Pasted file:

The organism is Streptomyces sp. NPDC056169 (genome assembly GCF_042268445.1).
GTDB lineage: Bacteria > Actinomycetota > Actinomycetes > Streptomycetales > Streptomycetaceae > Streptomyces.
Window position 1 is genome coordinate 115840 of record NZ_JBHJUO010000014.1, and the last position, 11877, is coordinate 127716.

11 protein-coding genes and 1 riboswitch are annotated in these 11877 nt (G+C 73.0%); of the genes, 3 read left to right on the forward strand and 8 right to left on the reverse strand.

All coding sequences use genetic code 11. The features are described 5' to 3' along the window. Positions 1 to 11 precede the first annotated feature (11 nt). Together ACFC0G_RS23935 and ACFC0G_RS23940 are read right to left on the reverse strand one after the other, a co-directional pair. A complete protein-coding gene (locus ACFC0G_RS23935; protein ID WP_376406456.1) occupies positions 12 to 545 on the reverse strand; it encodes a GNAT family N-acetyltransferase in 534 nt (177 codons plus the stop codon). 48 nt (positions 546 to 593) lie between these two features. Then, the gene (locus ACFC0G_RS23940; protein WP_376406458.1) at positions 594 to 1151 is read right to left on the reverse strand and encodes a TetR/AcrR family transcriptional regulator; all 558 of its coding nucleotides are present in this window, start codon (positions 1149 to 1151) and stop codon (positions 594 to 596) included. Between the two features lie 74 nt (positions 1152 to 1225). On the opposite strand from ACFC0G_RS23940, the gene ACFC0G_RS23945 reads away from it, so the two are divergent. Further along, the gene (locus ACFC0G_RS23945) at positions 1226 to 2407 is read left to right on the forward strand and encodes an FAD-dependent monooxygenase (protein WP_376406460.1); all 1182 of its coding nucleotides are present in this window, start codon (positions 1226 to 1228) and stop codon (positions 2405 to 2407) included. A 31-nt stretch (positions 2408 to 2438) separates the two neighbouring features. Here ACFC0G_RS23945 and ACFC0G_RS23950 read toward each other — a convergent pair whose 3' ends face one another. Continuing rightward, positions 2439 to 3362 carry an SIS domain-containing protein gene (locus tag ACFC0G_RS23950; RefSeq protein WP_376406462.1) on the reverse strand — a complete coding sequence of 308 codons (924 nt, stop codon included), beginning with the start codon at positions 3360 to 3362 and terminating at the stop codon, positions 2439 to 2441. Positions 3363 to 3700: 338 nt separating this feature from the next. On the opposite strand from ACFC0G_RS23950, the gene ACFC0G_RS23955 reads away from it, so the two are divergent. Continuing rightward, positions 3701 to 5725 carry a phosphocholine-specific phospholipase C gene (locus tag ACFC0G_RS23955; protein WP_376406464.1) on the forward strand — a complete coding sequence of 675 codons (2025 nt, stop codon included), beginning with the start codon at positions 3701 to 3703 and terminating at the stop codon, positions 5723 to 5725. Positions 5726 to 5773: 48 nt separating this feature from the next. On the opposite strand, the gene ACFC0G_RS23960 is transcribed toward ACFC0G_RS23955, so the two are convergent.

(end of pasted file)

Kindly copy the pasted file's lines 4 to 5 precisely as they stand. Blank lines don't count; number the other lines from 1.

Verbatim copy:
11 protein-coding genes and 1 riboswitch are annotated in these 11877 nt (G+C 73.0%); of the genes, 3 read left to right on the forward strand and 8 right to left on the reverse strand.

All coding sequences use genetic code 11. The features are described 5' to 3' along the window. Positions 1 to 11 precede the first annotated feature (11 nt). Together ACFC0G_RS23935 and ACFC0G_RS23940 are read right to left on the reverse strand one after the other, a co-directional pair. A complete protein-coding gene (locus ACFC0G_RS23935; protein ID WP_376406456.1) occupies positions 12 to 545 on the reverse strand; it encodes a GNAT family N-acetyltransferase in 534 nt (177 codons plus the stop codon). 48 nt (positions 546 to 593) lie between these two features. Then, the gene (locus ACFC0G_RS23940; protein WP_376406458.1) at positions 594 to 1151 is read right to left on the reverse strand and encodes a TetR/AcrR family transcriptional regulator; all 558 of its coding nucleotides are present in this window, start codon (positions 1149 to 1151) and stop codon (positions 594 to 596) included. Between the two features lie 74 nt (positions 1152 to 1225). On the opposite strand from ACFC0G_RS23940, the gene ACFC0G_RS23945 reads away from it, so the two are divergent. Further along, the gene (locus ACFC0G_RS23945) at positions 1226 to 2407 is read left to right on the forward strand and encodes an FAD-dependent monooxygenase (protein WP_376406460.1); all 1182 of its coding nucleotides are present in this window, start codon (positions 1226 to 1228) and stop codon (positions 2405 to 2407) included. A 31-nt stretch (positions 2408 to 2438) separates the two neighbouring features. Here ACFC0G_RS23945 and ACFC0G_RS23950 read toward each other — a convergent pair whose 3' ends face one another. Continuing rightward, positions 2439 to 3362 carry an SIS domain-containing protein gene (locus tag ACFC0G_RS23950; RefSeq protein WP_376406462.1) on the reverse strand — a complete coding sequence of 308 codons (924 nt, stop codon included), beginning with the start codon at positions 3360 to 3362 and terminating at the stop codon, positions 2439 to 2441. Positions 3363 to 3700: 338 nt separating this feature from the next. On the opposite strand from ACFC0G_RS23950, the gene ACFC0G_RS23955 reads away from it, so the two are divergent. Continuing rightward, positions 3701 to 5725 carry a phosphocholine-specific phospholipase C gene (locus tag ACFC0G_RS23955; protein WP_376406464.1) on the forward strand — a complete coding sequence of 675 codons (2025 nt, stop codon included), beginning with the start codon at positions 3701 to 3703 and terminating at the stop codon, positions 5723 to 5725. Positions 5726 to 5773: 48 nt separating this feature from the next. On the opposite strand, the gene ACFC0G_RS23960 is transcribed toward ACFC0G_RS23955, so the two are convergent.